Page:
Cyber Liability - Trusted Partner or Criminal Hacker: Are you certain you can tell who sent the email?
The continuing risk to law firms and their lawyers was highlighted once again late last month when the Warminster, Pennsylvania law firm, O’Neill, Bragg & Staffin, P.C. filed a 55-page complaint against Bank of America Corporation alleging, inter alia, that the Bank breached its contractual obligations to the firm after funds contained in a firm Interest on Lawyer Trust Account (IOLTA account) were transferred to hackers.
The action arose out of an incident which occurred December 6, 2017. It is an unfortunate story that we hear too often these days.
At 4:38 p.m. on Wednesday, December 6, 2017, Attorney Alvin Staffin received an email purportedly from his partner Gary Bragg asking if he was going to be in the office the next day as a client had a wire transfer that needed to be sent on a loan matter. He advised that $580,000 needed to be wired by the client to the lender’s investment account in Hong Kong. Over the course of the next 33 minutes, the “partners” exchanged several emails in which Mr. Staffin was provided wire transfer instructions and was advised from which IOLTA sub-account the funds were to be transferred.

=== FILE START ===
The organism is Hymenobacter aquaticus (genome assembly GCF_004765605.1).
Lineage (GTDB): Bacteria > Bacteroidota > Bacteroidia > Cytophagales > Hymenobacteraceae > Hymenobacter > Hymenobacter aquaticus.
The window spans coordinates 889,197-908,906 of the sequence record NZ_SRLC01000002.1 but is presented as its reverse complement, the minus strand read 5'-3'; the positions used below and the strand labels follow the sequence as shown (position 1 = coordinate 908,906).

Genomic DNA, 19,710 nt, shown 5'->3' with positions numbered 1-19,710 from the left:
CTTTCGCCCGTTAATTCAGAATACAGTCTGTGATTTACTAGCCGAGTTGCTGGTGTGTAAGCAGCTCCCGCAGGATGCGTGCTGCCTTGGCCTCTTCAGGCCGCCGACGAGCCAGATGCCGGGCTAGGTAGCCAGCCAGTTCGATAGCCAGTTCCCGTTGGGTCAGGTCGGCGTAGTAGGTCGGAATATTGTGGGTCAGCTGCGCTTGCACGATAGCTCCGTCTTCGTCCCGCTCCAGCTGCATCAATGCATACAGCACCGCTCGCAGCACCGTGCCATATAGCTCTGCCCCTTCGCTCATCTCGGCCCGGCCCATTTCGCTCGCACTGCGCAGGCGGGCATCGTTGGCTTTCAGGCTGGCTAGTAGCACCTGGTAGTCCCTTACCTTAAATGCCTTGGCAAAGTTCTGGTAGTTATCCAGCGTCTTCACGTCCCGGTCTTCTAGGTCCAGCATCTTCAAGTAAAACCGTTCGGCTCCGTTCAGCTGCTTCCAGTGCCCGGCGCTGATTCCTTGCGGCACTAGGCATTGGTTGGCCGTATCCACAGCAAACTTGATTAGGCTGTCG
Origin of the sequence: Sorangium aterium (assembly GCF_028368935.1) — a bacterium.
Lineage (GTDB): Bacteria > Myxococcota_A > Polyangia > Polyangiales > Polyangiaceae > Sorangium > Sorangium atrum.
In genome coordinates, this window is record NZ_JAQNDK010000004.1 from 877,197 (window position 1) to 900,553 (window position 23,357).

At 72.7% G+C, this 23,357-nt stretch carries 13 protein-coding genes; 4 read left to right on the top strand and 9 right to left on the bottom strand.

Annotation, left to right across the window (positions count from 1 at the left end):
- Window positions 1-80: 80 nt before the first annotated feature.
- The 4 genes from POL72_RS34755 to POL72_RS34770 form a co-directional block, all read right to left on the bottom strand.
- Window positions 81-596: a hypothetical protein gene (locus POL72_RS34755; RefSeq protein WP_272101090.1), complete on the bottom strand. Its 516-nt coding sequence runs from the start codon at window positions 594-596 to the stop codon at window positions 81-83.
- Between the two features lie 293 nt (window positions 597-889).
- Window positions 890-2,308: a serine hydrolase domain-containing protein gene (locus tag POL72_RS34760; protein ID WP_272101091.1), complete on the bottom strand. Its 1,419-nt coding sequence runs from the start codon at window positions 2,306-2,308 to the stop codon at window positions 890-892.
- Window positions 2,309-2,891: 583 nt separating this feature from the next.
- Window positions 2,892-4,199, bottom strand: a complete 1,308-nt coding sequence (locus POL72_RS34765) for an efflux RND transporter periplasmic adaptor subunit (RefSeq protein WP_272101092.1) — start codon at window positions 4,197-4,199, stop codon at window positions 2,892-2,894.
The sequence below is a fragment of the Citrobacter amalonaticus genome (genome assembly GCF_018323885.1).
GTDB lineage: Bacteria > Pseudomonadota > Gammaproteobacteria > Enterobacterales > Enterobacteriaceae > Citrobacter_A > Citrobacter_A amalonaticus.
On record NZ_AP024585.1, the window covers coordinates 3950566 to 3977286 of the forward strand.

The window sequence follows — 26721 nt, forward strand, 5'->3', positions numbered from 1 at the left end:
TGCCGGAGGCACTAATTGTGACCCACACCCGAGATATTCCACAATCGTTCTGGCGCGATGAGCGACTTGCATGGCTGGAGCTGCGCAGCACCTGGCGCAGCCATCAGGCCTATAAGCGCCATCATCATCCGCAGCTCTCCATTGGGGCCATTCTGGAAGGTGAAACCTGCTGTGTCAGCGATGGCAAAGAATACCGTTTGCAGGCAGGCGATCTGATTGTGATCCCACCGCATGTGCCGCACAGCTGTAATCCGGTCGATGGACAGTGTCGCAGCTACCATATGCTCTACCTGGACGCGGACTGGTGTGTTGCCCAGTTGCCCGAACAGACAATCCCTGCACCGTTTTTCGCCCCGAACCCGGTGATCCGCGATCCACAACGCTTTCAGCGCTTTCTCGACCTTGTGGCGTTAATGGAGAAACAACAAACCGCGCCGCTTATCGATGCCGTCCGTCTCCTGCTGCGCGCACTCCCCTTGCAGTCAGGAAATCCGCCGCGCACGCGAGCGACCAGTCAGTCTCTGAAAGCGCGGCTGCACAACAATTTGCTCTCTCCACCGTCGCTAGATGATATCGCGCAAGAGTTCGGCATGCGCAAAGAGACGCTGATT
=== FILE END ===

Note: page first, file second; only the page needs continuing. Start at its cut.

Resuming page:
The hacker was particularly sophisticated in that it addressed Mr. Staffin by his nickname, indicated familiarity with the matter at issue, provided the appropriate IOLTA sub-account information for the client and appeared to recognize that Mr. Bragg was not in the office at the time of the communications.
At 5:52 p.m. that evening, Mr. Staffin requested that the Bank transfer $580,000 from the client’s IOLTA sub-account to the Bank of China account identified in the wire instructions provided during the earlier email exchange. After completing the transfer request, Mr. Staffin telephoned Mr. Bragg. Mr. Bragg advised him that he did not receive a transfer request from the client and did not send any email to Mr. Staffin make any such transfer.
Mr. Daffin realized that the Firm’s email had been infiltrated by a hacker and contacted the Bank to notify it of the fraud and to stop the wire transfer. Unfortunately, the wire transfer was completed and after pursuing the criminal actors, the Firm was only able to recover a small portion of the $580,000 that had been transferred from its clients’ IOLTA sub-accounts.